How campaigners won battle to reopen Levenmouth rail link

The Levenmouth Rail Campaign group welcomed the news.
The Levenmouth Rail Campaign group welcomed the news.

In 2014, seven local residents met at the CLEAR offices in Buckhaven with one shared goal – to see the Levenmouth rail link reopened.

Previous campaigns had tried to achieve the same goal, but had nothing to show for their efforts. But this group believed that the argument for reinstating the line was overwhelming – a case of ‘social injustice’.

When one of its members wrote a letter to the Herald, signing off as the Levenmouth Rail Campaign, the wheels started turning.

The campaign group slowly increased in members – it now has around 20 – and began its five-year fight for the line to be restored. The members turned up at public events, including East Fife matches, gathering support for their cause. In 2017, the group presented a petition with 12,506 signatures to then Transport Minister Humza Yousaf.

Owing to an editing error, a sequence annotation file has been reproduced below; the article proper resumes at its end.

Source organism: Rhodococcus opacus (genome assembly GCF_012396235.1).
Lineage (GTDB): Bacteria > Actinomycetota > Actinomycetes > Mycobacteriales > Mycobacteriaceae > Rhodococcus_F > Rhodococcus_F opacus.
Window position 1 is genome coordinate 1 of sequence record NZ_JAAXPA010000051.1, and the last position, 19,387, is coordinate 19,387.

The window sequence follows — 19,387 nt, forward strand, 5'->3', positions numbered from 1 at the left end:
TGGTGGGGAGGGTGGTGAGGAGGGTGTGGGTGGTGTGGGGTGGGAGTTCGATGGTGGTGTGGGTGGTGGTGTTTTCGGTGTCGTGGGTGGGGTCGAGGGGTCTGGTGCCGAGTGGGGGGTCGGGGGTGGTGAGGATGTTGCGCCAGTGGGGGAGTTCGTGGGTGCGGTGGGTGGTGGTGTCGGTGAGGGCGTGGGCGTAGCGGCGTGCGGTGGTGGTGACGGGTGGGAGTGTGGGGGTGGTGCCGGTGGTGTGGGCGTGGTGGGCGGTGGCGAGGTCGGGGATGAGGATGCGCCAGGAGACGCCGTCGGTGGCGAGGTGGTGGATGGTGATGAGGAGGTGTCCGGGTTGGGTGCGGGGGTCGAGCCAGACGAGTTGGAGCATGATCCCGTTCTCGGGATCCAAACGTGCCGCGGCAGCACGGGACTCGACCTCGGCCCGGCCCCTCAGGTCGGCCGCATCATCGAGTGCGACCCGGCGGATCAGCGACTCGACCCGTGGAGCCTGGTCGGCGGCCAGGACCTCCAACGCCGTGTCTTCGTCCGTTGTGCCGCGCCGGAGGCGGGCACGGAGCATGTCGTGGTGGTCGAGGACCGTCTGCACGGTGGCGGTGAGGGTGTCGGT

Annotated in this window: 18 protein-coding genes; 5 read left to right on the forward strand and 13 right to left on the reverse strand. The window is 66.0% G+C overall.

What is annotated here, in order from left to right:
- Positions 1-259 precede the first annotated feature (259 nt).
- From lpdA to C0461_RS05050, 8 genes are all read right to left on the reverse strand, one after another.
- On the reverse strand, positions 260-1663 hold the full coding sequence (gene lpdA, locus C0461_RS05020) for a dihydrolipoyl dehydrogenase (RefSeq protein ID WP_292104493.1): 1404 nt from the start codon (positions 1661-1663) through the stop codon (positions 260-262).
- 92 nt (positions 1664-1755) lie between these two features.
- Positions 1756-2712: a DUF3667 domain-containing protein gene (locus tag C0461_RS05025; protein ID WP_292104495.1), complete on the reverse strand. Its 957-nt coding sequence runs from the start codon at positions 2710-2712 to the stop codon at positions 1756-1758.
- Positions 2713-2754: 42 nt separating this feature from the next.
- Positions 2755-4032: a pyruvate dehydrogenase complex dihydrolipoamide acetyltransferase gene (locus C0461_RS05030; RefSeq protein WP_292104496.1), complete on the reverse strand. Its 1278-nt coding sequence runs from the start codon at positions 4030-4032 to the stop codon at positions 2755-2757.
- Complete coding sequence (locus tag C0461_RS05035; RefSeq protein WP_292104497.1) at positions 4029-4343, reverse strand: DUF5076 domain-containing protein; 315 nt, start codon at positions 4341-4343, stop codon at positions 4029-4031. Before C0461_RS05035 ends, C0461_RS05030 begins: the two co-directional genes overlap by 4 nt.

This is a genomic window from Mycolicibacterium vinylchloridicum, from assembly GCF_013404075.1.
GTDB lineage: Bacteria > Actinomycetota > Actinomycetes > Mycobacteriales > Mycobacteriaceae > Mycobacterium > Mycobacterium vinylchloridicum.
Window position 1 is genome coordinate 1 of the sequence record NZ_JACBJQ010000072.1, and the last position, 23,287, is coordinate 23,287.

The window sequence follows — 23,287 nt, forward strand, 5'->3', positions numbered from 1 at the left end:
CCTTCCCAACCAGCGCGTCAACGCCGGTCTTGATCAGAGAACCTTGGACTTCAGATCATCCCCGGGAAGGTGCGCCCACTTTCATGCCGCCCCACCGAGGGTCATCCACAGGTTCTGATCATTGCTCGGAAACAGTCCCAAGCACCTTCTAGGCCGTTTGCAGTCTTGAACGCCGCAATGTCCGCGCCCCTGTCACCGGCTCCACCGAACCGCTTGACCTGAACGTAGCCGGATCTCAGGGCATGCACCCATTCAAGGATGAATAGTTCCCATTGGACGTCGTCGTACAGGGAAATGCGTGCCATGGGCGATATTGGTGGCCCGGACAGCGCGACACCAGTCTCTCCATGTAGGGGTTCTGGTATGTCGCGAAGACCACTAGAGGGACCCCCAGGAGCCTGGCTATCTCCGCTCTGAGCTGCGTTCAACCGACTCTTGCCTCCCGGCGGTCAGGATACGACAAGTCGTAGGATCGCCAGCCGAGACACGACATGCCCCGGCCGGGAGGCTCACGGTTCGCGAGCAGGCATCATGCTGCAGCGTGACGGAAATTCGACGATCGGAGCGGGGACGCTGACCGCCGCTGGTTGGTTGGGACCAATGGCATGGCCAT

It started organising its monthly public meetings, and refused to give in even when some of them were poorly attended. And the campaigners continued to question MSPs and councillors about the lack of progress. At a debate at the Scottish Parliament in September 2017, Mr Yousaf even described the person who does the campaign’s Twitter account as ‘persistent’.

“Somehow anything I tweet about always seems to come back to the Levenmouth rail campaign,” he added.

But it was this persistence that paid off. At that same debate, Mr Yousaf announced that the Scottish Government would be commissioning a report into transport situation in Levenmouth.

The findings of the Levenmouth Sustainable Transport Study led to the announcement last week that the line would be reopened.

“It’s been a long struggle,” said LMRC member Dr Allen Armstrong. “We were always aware of the need to keep the regular drum beat of press. But if it hadn’t been a community campaign, it wouldn’t have happened.

“It’s been five-and-a-half years watching it proceed at a snail’s pace.”

But what next? Dr Armstrong said the group would not be disbanding, and would seek a place at the table when the Levenmouth Blueprint is drawn up, to make sure the area makes the most of the rail link it has fought so hard to get.